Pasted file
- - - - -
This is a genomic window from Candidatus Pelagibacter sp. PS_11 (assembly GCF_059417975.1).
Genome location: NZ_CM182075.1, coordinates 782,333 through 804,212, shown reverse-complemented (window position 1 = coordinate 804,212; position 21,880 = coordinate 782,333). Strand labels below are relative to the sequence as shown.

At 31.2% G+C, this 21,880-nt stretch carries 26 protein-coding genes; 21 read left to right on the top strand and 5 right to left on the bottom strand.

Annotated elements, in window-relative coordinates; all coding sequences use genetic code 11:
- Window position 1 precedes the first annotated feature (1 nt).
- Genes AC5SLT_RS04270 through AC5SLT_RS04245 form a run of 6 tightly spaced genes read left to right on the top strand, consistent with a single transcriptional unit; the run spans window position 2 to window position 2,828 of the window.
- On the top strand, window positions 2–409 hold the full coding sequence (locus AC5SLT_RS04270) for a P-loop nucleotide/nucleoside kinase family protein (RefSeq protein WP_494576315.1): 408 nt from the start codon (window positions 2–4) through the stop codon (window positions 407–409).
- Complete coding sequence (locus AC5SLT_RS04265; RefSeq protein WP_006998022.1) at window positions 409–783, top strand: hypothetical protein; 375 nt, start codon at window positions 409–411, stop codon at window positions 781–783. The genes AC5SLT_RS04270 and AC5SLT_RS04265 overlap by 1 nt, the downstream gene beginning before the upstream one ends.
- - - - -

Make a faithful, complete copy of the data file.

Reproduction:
This is a genomic window from Candidatus Pelagibacter sp. PS_11 (assembly GCF_059417975.1).
Genome location: NZ_CM182075.1, coordinates 782,333 through 804,212, shown reverse-complemented (window position 1 = coordinate 804,212; position 21,880 = coordinate 782,333). Strand labels below are relative to the sequence as shown.

At 31.2% G+C, this 21,880-nt stretch carries 26 protein-coding genes; 21 read left to right on the top strand and 5 right to left on the bottom strand.

Annotated elements, in window-relative coordinates; all coding sequences use genetic code 11:
- Window position 1 precedes the first annotated feature (1 nt).
- Genes AC5SLT_RS04270 through AC5SLT_RS04245 form a run of 6 tightly spaced genes read left to right on the top strand, consistent with a single transcriptional unit; the run spans window position 2 to window position 2,828 of the window.
- On the top strand, window positions 2–409 hold the full coding sequence (locus AC5SLT_RS04270) for a P-loop nucleotide/nucleoside kinase family protein (RefSeq protein WP_494576315.1): 408 nt from the start codon (window positions 2–4) through the stop codon (window positions 407–409).
- Complete coding sequence (locus AC5SLT_RS04265; RefSeq protein WP_006998022.1) at window positions 409–783, top strand: hypothetical protein; 375 nt, start codon at window positions 409–411, stop codon at window positions 781–783. The genes AC5SLT_RS04270 and AC5SLT_RS04265 overlap by 1 nt, the downstream gene beginning before the upstream one ends.